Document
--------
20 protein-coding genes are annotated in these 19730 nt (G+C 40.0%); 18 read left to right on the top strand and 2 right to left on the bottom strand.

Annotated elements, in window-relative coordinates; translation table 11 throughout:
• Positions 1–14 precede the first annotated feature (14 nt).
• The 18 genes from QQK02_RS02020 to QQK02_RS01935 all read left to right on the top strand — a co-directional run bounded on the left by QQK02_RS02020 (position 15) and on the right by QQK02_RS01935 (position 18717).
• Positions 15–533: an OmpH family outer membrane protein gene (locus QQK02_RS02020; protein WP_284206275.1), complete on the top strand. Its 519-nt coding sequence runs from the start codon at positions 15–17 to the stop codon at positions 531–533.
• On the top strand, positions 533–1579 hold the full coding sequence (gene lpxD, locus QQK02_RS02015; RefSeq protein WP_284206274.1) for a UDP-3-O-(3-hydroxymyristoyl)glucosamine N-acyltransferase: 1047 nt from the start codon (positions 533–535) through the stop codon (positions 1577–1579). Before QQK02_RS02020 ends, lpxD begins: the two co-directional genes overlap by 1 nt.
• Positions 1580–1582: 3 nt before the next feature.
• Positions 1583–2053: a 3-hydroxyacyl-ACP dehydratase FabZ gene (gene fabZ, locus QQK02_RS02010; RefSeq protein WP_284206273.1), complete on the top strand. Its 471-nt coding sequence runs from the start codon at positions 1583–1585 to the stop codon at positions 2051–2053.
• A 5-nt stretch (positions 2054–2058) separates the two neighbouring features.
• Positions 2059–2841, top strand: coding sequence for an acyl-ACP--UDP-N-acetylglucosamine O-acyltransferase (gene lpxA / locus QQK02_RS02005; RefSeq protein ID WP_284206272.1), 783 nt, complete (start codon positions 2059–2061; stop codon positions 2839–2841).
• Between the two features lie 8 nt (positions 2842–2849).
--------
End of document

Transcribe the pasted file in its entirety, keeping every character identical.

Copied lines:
20 protein-coding genes are annotated in these 19730 nt (G+C 40.0%); 18 read left to right on the top strand and 2 right to left on the bottom strand.

Annotated elements, in window-relative coordinates; translation table 11 throughout:
• Positions 1–14 precede the first annotated feature (14 nt).
• The 18 genes from QQK02_RS02020 to QQK02_RS01935 all read left to right on the top strand — a co-directional run bounded on the left by QQK02_RS02020 (position 15) and on the right by QQK02_RS01935 (position 18717).
• Positions 15–533: an OmpH family outer membrane protein gene (locus QQK02_RS02020; protein WP_284206275.1), complete on the top strand. Its 519-nt coding sequence runs from the start codon at positions 15–17 to the stop codon at positions 531–533.
• On the top strand, positions 533–1579 hold the full coding sequence (gene lpxD, locus QQK02_RS02015; RefSeq protein WP_284206274.1) for a UDP-3-O-(3-hydroxymyristoyl)glucosamine N-acyltransferase: 1047 nt from the start codon (positions 533–535) through the stop codon (positions 1577–1579). Before QQK02_RS02020 ends, lpxD begins: the two co-directional genes overlap by 1 nt.
• Positions 1580–1582: 3 nt before the next feature.
• Positions 1583–2053: a 3-hydroxyacyl-ACP dehydratase FabZ gene (gene fabZ, locus QQK02_RS02010; RefSeq protein WP_284206273.1), complete on the top strand. Its 471-nt coding sequence runs from the start codon at positions 1583–1585 to the stop codon at positions 2051–2053.
• A 5-nt stretch (positions 2054–2058) separates the two neighbouring features.
• Positions 2059–2841, top strand: coding sequence for an acyl-ACP--UDP-N-acetylglucosamine O-acyltransferase (gene lpxA / locus QQK02_RS02005; RefSeq protein ID WP_284206272.1), 783 nt, complete (start codon positions 2059–2061; stop codon positions 2839–2841).
• Between the two features lie 8 nt (positions 2842–2849).